I am happy to speak on the Companies (Statutory Audits) Bill which seeks to transpose EU Directive 2014/56 into Irish law. I note from the document commissioned by the Oireachtas Library and Research Service that an EU audit package updated existing EU law on statutory audits in three main areas: the framework for public oversight; the obligations on statutory auditors when auditing the financial statements of their clients; and the obligations on public interest entities with respect to the appointment of, and interaction with, their auditors.

In particular, the audit directive was aimed at improving audit quality and included measures to strengthen the independence of statutory auditors. The audit regulation was directed at the statutory audits of public interest entities. The mandatory provisions and a number of the optional provisions of both the audit directive and the audit regulation were transposed into Irish law in 2016 through SI 312 of 2016. It is now proposed that the remaining optional provisions of the audit directive and audit regulation, which could not be transposed into Irish law by way of secondary legislation, will be given effect in Ireland by way of primary legislation, that is, through this Bill.

All of this sounds fine and dandy and, indeed, who can argue with a process that attempts to outline in a more specific way the general obligations imposed on public interest entities? I note provision will be made for enhanced reporting requirements that will facilitate the IAASA in carrying out its necessary oversight responsibilities. I worry about all these agencies and quangos. They are mushrooming despite promises by Taoisigh and many others that we are going to cut them out. Fine Gael came into Government in 2011 stating that it would banish them, but it must have put fertiliser on them because they are spreading and mushrooming the same as a right crop of weeds, and they cannot be stopped. The cost of them all is what worries me, as well as the ineffectiveness of most of them. They do not seem to know what they are at or if they are coming or going or what are their duties or roles. I say that not lightly or flippantly. I say that seriously.

My difficulty, as with so much of the legislation in this area, has to do with enforcement. We can have all the IAASAs we want, and we have acronyms of all shapes and sizes, but if we have no enforcement and they are toothless, fruitless and useless, as are many of the regulators, what good are they? We are just creating optical illusions to the effect that we are doing something about white collar crime and poor audits and accountability. We are ticking the boxes but we are not shaking the boxes or putting our hand down into the boxes to see what is inside. We are just ticking boxes and getting it out the gap for another while. It might be a small while but it is just not effective and there is no comeback or payback to the State and, above all, the taxpayers on the street. Mrs. O'Brien, Tommy O'Neill, Joe Bloggs and whoever are the people who are paying the piper all the time. They are the ones who are aghast to see what has happened in this country with the repeated cycle of bust and boom.

I note from the explanatory memorandum to the Bill that section 931 deals with fair procedures and the possibility of referral to the Director of Corporate Enforcement, with the more significant sanctions for audit breaches being subject to confirmation by the High Court. That is a sentence in itself. We only have to look at the recent experience with our own banks and financial institutions to recognise the massive deficits at the heart of our corporate enforcement system.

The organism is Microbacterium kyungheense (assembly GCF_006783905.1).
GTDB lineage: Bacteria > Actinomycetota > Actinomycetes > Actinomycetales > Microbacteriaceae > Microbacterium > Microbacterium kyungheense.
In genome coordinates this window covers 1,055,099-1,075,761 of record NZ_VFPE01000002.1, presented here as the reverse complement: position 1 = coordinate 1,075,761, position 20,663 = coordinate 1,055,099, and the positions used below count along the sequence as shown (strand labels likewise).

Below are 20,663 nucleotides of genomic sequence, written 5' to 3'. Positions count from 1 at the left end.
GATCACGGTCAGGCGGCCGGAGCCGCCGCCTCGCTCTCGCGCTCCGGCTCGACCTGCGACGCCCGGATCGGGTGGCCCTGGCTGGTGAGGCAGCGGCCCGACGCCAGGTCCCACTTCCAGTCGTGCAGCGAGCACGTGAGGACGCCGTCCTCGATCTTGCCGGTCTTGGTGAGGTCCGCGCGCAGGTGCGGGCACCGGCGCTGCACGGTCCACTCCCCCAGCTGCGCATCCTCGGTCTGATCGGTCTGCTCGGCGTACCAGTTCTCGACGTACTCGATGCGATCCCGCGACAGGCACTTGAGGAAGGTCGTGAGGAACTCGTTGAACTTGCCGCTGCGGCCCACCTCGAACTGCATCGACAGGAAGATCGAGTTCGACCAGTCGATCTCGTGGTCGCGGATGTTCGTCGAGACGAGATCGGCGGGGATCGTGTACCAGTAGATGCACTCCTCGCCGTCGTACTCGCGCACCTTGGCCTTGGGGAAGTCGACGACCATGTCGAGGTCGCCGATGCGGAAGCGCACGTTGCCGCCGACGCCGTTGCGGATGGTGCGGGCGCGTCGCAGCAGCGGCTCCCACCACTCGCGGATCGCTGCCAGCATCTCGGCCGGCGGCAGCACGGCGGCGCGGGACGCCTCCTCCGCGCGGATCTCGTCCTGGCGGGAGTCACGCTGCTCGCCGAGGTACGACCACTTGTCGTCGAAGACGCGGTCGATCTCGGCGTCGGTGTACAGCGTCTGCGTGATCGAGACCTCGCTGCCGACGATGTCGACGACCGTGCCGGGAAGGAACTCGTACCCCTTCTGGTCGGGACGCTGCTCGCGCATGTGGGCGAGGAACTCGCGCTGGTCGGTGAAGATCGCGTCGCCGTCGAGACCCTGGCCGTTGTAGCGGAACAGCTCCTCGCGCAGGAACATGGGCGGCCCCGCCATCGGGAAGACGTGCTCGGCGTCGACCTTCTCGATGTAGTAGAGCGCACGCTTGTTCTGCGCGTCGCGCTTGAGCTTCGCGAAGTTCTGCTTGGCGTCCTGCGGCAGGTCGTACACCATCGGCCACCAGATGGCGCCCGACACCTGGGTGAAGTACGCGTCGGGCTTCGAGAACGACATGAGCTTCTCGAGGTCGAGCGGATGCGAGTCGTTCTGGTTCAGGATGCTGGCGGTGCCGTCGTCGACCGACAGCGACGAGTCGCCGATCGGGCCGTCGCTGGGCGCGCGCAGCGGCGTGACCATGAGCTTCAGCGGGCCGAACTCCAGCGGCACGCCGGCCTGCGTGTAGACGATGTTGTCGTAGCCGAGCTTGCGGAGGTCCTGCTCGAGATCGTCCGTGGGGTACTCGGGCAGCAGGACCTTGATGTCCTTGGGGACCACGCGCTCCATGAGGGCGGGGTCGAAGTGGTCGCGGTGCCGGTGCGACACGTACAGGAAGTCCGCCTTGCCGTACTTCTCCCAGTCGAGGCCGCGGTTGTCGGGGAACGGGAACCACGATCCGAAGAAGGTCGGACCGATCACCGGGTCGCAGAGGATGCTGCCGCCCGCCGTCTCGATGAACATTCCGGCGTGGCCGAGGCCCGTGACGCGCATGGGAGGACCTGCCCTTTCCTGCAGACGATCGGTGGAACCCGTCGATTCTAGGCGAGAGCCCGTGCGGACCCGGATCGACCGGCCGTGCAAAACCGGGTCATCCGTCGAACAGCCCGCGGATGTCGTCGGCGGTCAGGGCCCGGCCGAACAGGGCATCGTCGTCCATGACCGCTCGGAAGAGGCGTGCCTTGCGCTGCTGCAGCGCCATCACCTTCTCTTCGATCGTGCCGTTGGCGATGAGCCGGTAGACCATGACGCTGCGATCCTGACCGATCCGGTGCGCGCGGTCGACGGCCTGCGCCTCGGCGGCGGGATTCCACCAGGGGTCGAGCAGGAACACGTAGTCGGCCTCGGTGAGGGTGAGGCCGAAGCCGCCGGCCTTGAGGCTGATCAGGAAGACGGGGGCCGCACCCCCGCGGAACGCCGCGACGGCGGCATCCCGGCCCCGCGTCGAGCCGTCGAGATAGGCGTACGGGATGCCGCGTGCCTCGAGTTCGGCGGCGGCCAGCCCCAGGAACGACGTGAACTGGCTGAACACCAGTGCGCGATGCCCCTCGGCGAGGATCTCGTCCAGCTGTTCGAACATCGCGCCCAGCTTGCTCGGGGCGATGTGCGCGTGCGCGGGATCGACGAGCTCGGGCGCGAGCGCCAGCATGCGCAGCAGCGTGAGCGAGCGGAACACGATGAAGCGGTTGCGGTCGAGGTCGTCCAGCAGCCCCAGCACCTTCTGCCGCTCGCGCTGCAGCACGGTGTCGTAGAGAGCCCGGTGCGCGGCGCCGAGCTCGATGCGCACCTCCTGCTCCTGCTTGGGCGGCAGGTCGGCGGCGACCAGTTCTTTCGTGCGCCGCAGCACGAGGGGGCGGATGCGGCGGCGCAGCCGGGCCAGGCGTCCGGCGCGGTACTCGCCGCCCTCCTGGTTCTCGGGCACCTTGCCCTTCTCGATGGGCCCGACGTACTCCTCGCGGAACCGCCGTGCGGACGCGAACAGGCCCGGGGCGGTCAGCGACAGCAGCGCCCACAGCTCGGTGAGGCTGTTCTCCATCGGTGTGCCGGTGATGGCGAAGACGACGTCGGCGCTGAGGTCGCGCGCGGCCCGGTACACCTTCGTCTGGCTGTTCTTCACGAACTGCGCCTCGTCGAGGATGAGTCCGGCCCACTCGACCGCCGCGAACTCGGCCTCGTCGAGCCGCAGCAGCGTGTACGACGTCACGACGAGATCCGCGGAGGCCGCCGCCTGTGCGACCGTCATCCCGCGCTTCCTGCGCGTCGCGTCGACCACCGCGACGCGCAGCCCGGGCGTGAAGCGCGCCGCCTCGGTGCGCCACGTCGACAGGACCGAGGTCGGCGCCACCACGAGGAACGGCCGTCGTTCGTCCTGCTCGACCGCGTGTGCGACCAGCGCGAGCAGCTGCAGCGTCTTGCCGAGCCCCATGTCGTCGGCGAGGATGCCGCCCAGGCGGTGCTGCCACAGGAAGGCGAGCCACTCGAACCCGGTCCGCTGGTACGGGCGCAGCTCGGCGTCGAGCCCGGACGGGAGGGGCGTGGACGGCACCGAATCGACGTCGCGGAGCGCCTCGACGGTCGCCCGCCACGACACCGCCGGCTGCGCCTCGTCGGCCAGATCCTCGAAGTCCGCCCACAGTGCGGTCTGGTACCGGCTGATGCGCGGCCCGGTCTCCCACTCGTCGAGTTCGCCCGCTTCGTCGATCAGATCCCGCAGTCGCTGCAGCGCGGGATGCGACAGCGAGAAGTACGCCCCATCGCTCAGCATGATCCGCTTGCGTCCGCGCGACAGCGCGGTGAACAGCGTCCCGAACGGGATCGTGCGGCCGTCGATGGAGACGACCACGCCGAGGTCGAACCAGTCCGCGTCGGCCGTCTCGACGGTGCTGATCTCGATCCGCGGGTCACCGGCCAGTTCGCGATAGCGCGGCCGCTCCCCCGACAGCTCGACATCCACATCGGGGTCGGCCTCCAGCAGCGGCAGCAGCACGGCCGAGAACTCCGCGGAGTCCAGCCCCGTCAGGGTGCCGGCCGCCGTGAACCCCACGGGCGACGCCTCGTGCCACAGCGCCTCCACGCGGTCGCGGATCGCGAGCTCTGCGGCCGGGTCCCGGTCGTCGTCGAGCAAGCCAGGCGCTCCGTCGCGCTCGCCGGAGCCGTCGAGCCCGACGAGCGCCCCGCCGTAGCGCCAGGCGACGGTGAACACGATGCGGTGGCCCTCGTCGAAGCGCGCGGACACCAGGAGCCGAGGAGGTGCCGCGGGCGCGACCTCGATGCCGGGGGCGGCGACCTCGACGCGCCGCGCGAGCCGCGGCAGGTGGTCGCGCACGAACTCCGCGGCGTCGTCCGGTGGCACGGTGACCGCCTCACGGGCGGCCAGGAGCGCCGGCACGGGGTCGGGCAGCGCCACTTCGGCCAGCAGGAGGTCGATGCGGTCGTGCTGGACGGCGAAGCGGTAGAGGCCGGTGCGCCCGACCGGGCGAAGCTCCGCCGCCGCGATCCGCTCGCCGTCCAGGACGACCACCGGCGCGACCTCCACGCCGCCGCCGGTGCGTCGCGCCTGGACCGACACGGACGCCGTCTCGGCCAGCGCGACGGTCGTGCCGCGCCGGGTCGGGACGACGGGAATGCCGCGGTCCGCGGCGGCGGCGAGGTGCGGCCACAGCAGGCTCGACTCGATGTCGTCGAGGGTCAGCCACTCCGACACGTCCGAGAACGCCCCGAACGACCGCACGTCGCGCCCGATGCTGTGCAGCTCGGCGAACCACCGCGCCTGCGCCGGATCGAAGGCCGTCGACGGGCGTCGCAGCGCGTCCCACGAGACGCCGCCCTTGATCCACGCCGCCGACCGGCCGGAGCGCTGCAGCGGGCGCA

There are monumental deficiencies and inaction. There are many financial regulators from the Central Bank down and their staff. There is the Office of the Director of Corporate Enforcement. They all have layers of management, senior, middle and junior and some of the Garda Síochána are involved in their processes as well but what did they achieve? They slept while Rome was burning. There was no accountability and no one held to account, which was worse altogether. The Minister comes from a county with a very strong business ethos and she worked in the credit union. I was amazed when I first travelled to Monaghan and the Border counties at the amount of industry and initiative in private business there from furniture making to mushroom growing, turkeys and poultry farms.

The ducks as well but there is too much ducking now. That is what is wrong. There is only one duck farm left in Emyvale but there are a lot of people ducking around here and in these organisations. They think they cannot be found. They are not being found and will not be found because no one is looking for them, apart from the eejits outside here paying taxes. I do not mean that in a bad way about the poor unfortunate taxpayers. They are well able to duck and they are well able to suck eggs but they are not able to do their business. That is why I worry about this as well and will it change one iota.

Not even a detailed package of measures contained in the Government's report, entitled Measures to Enhance Ireland's Corporate, Economic and Regulatory Framework, a right mouthful, seems to have worked in combatting serious white collar crime in this State, because there is no follow up. They are nice statements in flowery glossy reports and documents to tell the EU we will tick another box and do this or that. Dúirt bean liom go ndúirt bean léi. That is what it is all about. There is no real, meaningful and tangible result. I do not see any major breakthrough. That is what the Government document states. That report is gathering dust on top of the last one and the ones before it. The next one will go on top of it.

We are still grossly under-resourced in this area. In many ways it is not being addressed with the urgency that it requires. The Minister must know that because she sees the diminishing business, especially in rural Ireland. Today on Questions on Promised Legislation I brought up the latest Economic and Social Research Institute, ESRI, report which shows that over 52% of economic activity takes place here in the capital, Baile Átha Cliath, and the concerns of the Organisation for Economic Cooperation and Development, OECD. I am not anti-Baile Átha Cliath. I spoke about the water today but to fix the leaks it would not need the water from the country. Let it be self-sufficient.